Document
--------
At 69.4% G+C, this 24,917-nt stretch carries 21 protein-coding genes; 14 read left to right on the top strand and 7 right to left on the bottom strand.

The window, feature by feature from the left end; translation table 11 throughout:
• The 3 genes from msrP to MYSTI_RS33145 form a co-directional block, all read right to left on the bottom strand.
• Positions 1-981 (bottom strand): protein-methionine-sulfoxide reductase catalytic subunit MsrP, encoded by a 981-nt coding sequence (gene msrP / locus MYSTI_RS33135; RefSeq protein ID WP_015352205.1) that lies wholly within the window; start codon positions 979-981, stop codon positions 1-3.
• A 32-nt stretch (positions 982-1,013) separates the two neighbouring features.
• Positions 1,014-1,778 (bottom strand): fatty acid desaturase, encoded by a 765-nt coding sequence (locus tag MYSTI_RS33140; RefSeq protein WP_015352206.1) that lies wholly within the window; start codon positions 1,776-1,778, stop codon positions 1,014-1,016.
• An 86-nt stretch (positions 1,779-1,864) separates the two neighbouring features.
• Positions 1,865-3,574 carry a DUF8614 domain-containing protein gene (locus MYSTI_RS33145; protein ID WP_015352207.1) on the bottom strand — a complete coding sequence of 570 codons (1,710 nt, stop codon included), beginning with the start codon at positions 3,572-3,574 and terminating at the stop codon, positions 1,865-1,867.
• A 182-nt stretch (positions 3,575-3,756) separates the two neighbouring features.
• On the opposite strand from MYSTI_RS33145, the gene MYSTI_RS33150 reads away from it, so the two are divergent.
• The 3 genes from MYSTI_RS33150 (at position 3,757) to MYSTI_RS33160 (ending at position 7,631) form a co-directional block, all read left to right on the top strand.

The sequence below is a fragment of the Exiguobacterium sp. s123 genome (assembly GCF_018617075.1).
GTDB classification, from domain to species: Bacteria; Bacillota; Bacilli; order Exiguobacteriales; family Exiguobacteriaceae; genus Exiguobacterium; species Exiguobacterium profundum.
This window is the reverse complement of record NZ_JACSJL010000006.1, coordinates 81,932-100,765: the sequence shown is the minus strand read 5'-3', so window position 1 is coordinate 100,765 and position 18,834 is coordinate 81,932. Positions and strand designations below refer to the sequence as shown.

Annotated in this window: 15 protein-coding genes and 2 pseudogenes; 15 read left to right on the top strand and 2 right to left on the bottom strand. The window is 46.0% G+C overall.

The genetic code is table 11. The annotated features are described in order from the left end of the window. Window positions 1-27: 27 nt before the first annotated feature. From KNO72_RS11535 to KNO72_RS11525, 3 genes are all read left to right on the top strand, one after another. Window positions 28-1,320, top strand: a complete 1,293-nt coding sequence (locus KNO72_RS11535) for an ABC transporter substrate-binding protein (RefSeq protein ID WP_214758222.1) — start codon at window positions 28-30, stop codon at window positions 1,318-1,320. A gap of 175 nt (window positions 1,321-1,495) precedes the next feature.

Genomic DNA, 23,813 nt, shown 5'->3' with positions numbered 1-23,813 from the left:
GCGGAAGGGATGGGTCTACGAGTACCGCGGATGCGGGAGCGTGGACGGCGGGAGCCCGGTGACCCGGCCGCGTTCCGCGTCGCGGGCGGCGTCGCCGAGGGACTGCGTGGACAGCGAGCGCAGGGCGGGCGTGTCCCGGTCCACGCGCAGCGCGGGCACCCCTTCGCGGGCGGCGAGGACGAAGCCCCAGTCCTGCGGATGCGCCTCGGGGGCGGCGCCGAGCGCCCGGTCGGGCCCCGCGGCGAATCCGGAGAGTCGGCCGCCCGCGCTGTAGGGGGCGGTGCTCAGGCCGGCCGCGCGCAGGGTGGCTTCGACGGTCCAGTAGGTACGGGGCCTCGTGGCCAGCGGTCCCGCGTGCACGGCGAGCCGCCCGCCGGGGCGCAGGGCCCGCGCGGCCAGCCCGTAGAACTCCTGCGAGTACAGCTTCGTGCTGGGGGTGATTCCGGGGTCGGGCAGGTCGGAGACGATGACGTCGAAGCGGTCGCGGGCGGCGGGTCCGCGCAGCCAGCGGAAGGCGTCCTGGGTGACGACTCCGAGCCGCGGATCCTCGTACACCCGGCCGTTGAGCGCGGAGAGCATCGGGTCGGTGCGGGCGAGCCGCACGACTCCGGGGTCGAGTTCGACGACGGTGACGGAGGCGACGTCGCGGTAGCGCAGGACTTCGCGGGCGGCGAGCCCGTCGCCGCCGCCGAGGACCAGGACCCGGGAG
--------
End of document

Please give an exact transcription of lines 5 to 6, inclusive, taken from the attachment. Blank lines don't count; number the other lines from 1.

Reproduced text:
• A 32-nt stretch (positions 982-1,013) separates the two neighbouring features.
• Positions 1,014-1,778 (bottom strand): fatty acid desaturase, encoded by a 765-nt coding sequence (locus tag MYSTI_RS33140; RefSeq protein WP_015352206.1) that lies wholly within the window; start codon positions 1,776-1,778, stop codon positions 1,014-1,016.